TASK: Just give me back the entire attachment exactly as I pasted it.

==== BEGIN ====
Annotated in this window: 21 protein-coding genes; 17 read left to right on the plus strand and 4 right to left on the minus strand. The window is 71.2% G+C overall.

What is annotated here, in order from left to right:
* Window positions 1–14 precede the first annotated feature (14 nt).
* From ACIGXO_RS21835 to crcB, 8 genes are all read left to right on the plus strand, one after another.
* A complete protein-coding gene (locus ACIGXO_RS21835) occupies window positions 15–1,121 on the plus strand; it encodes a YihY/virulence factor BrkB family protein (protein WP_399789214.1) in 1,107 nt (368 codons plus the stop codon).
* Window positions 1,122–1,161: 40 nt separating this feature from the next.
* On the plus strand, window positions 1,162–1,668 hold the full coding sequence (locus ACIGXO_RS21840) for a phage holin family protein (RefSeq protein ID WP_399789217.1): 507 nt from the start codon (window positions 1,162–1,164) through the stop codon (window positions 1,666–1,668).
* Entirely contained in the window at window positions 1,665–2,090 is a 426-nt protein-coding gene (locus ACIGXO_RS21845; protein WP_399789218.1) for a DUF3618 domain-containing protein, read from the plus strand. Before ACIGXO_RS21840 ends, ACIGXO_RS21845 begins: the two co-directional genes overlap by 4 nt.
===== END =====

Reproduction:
Annotated in this window: 21 protein-coding genes; 17 read left to right on the plus strand and 4 right to left on the minus strand. The window is 71.2% G+C overall.

What is annotated here, in order from left to right:
* Window positions 1–14 precede the first annotated feature (14 nt).
* From ACIGXO_RS21835 to crcB, 8 genes are all read left to right on the plus strand, one after another.
* A complete protein-coding gene (locus ACIGXO_RS21835) occupies window positions 15–1,121 on the plus strand; it encodes a YihY/virulence factor BrkB family protein (protein WP_399789214.1) in 1,107 nt (368 codons plus the stop codon).
* Window positions 1,122–1,161: 40 nt separating this feature from the next.
* On the plus strand, window positions 1,162–1,668 hold the full coding sequence (locus ACIGXO_RS21840) for a phage holin family protein (RefSeq protein ID WP_399789217.1): 507 nt from the start codon (window positions 1,162–1,164) through the stop codon (window positions 1,666–1,668).
* Entirely contained in the window at window positions 1,665–2,090 is a 426-nt protein-coding gene (locus ACIGXO_RS21845; protein WP_399789218.1) for a DUF3618 domain-containing protein, read from the plus strand. Before ACIGXO_RS21840 ends, ACIGXO_RS21845 begins: the two co-directional genes overlap by 4 nt.